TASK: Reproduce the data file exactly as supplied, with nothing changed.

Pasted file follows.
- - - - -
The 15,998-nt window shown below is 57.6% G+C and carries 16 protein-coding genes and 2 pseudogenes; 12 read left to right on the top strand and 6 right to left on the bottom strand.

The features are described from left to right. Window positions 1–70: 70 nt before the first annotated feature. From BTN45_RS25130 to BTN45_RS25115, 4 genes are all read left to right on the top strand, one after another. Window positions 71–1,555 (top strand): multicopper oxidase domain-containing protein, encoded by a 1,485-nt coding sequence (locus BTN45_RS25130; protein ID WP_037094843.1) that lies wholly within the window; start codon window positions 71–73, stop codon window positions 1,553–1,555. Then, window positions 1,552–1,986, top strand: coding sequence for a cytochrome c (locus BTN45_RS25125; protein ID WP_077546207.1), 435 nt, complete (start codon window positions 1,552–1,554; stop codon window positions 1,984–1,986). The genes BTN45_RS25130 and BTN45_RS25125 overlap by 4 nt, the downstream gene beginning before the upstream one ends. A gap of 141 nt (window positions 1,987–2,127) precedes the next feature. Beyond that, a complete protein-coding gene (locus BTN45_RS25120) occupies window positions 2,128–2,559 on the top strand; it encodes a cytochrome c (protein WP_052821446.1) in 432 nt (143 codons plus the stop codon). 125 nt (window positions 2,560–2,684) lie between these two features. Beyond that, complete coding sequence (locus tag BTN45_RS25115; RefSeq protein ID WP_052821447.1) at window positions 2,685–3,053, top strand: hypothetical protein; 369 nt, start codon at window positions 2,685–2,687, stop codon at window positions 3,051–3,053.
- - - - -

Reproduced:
The 15,998-nt window shown below is 57.6% G+C and carries 16 protein-coding genes and 2 pseudogenes; 12 read left to right on the top strand and 6 right to left on the bottom strand.

The features are described from left to right. Window positions 1–70: 70 nt before the first annotated feature. From BTN45_RS25130 to BTN45_RS25115, 4 genes are all read left to right on the top strand, one after another. Window positions 71–1,555 (top strand): multicopper oxidase domain-containing protein, encoded by a 1,485-nt coding sequence (locus BTN45_RS25130; protein ID WP_037094843.1) that lies wholly within the window; start codon window positions 71–73, stop codon window positions 1,553–1,555. Then, window positions 1,552–1,986, top strand: coding sequence for a cytochrome c (locus BTN45_RS25125; protein ID WP_077546207.1), 435 nt, complete (start codon window positions 1,552–1,554; stop codon window positions 1,984–1,986). The genes BTN45_RS25130 and BTN45_RS25125 overlap by 4 nt, the downstream gene beginning before the upstream one ends. A gap of 141 nt (window positions 1,987–2,127) precedes the next feature. Beyond that, a complete protein-coding gene (locus BTN45_RS25120) occupies window positions 2,128–2,559 on the top strand; it encodes a cytochrome c (protein WP_052821446.1) in 432 nt (143 codons plus the stop codon). 125 nt (window positions 2,560–2,684) lie between these two features. Beyond that, complete coding sequence (locus tag BTN45_RS25115; RefSeq protein ID WP_052821447.1) at window positions 2,685–3,053, top strand: hypothetical protein; 369 nt, start codon at window positions 2,685–2,687, stop codon at window positions 3,051–3,053.